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Coronavirus and Me – Results of our January 2021 survey

In January we asked children and young people in Wales to share their views and experiences of the latest Coronavirus lockdown through a survey.

Almost 20,000 took part aged between 3-18.

Read the report

Read the young people’s version

Read the report with symbols for children who need extra support

Key findings

Frustrations and anger

Strong negative feelings were expressed by many children and young people; they expressed frustration, and sometimes anger, about the impact of the pandemic on their lives. 3 – 7 year olds spoke about missing friends, family members and experiences. From mid-teens on, there were signs of additional distress, potentially compounded by worries about exams and their futures. 30% of 17 and 18 year olds who took part report that they are worried ‘most of the time’.


Loneliness rates are high and not being able to see friends is having the biggest impact on children’s lives, followed by not being able to see other family members and the impact of school and college closures. 14% of children aged 7-11 report that they feel lonely ‘most of the time’, and feelings of loneliness increase with age, peaking at 40% of 17 year olds reporting that they feel lonely ‘most of the time’.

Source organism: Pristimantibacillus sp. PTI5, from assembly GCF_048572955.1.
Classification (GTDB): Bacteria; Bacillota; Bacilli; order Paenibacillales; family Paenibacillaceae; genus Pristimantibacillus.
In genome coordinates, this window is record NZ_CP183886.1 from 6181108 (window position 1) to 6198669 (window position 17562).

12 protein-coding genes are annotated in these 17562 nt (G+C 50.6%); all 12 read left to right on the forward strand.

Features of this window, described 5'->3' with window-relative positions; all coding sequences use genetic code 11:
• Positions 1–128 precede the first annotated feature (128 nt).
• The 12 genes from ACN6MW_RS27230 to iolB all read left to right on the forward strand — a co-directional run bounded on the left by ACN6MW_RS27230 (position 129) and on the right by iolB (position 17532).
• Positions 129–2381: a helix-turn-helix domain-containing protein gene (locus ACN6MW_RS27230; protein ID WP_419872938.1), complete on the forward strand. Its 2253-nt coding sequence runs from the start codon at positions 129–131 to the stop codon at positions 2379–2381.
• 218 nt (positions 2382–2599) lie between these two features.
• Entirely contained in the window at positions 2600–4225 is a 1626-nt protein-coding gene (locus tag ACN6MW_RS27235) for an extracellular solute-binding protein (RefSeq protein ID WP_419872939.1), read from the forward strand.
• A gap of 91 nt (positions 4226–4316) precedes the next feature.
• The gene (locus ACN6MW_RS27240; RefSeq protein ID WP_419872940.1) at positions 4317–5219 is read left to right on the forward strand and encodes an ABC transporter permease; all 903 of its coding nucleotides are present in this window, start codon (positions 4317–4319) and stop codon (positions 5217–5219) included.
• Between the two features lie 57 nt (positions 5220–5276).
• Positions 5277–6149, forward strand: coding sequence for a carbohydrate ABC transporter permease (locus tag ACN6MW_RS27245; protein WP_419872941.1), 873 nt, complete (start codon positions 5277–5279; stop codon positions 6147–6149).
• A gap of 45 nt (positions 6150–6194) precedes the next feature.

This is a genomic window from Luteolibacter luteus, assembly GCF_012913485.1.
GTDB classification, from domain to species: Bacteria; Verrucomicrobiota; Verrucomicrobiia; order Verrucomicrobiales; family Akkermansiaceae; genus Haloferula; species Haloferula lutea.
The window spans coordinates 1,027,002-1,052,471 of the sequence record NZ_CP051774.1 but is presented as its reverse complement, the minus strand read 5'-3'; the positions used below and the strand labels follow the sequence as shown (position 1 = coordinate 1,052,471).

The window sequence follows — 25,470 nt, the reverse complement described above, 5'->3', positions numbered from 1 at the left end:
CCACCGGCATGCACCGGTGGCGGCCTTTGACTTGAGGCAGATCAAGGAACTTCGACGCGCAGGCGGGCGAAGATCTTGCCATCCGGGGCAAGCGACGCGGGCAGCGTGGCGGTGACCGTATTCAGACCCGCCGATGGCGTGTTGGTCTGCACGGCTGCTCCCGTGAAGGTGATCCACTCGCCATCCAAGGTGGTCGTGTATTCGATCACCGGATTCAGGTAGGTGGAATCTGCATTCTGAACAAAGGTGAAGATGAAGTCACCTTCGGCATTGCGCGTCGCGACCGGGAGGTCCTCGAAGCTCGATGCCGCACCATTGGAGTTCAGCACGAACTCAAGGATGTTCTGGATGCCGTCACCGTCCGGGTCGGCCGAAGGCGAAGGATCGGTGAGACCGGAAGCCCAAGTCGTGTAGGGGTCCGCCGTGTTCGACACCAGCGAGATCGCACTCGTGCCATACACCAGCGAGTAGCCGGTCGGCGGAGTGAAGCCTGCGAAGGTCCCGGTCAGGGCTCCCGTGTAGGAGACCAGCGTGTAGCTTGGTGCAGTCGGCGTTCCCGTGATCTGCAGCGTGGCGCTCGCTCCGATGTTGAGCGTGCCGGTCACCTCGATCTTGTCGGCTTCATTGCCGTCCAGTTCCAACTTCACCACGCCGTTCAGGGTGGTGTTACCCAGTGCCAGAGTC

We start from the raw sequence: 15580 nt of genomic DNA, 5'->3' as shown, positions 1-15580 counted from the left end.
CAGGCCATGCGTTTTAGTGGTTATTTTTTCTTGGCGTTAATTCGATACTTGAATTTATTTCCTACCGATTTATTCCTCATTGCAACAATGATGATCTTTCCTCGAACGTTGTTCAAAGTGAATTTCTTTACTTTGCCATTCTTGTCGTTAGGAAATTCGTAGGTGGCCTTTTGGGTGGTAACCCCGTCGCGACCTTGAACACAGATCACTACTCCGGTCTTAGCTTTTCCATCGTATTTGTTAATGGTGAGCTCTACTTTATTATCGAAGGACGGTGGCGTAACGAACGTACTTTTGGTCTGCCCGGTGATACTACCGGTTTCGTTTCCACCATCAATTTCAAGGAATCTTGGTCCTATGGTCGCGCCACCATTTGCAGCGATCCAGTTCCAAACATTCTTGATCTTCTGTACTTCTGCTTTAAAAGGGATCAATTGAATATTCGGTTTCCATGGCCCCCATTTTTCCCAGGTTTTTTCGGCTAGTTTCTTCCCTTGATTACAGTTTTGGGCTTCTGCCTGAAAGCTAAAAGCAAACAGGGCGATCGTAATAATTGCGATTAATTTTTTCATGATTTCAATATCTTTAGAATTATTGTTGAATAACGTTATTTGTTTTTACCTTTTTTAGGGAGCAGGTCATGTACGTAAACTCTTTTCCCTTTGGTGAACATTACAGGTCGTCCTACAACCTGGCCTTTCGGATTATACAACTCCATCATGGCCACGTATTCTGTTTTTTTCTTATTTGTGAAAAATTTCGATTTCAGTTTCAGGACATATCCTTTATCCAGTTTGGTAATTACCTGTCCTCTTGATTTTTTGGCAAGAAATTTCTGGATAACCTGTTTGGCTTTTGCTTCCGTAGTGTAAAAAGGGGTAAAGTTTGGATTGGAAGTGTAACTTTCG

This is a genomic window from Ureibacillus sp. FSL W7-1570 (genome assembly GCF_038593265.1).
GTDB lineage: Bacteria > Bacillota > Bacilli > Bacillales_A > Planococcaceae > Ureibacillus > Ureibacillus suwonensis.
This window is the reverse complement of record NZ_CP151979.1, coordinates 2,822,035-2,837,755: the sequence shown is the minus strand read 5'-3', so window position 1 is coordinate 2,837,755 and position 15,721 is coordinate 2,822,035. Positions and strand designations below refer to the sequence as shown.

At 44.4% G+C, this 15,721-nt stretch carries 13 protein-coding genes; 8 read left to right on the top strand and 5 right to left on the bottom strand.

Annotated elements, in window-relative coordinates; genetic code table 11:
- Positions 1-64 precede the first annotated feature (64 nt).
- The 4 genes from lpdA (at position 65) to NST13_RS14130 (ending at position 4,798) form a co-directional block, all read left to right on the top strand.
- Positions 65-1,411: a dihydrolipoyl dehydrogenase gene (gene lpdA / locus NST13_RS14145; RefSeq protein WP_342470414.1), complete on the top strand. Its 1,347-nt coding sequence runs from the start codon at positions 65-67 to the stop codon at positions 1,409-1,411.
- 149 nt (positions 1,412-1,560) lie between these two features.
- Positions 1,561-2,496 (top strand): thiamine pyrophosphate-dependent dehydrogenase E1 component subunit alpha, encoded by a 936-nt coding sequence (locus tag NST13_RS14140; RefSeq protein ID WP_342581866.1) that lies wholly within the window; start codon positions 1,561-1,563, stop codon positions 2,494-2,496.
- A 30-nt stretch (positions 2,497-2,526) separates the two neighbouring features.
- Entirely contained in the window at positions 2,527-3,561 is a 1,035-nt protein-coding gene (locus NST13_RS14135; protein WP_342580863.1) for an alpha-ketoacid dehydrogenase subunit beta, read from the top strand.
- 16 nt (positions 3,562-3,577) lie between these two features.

Over half of young people aged 12-18 enjoy learning at their own pace from home, but many are worried about falling behind with learning – levels of confidence and motivation with education are seen to decrease with age. A large majority of 15-18 year olds are concerned about falling behind, their qualifications and 69% report low motivation to do school work.


Children who often face more barriers to accessing their rights even when there is no global pandemic, have also faced more struggles on average than their peers.

Disabled children and young people are more likely to be worried about coronavirus, more likely to feel sad, more likely to feel unsafe.

Children and young people of Black, Asian and other ethnic minority groups are more likely to feel lonely and less likely to say they feel safe than their peers.

Positives from the pandemic

Despite the worries and concerns that children and young people are reporting, many are also reporting positive experiences, as they did in the last nationwide survey in May 2020, including enjoying spending time at home and receiving good support from schools and youth workers.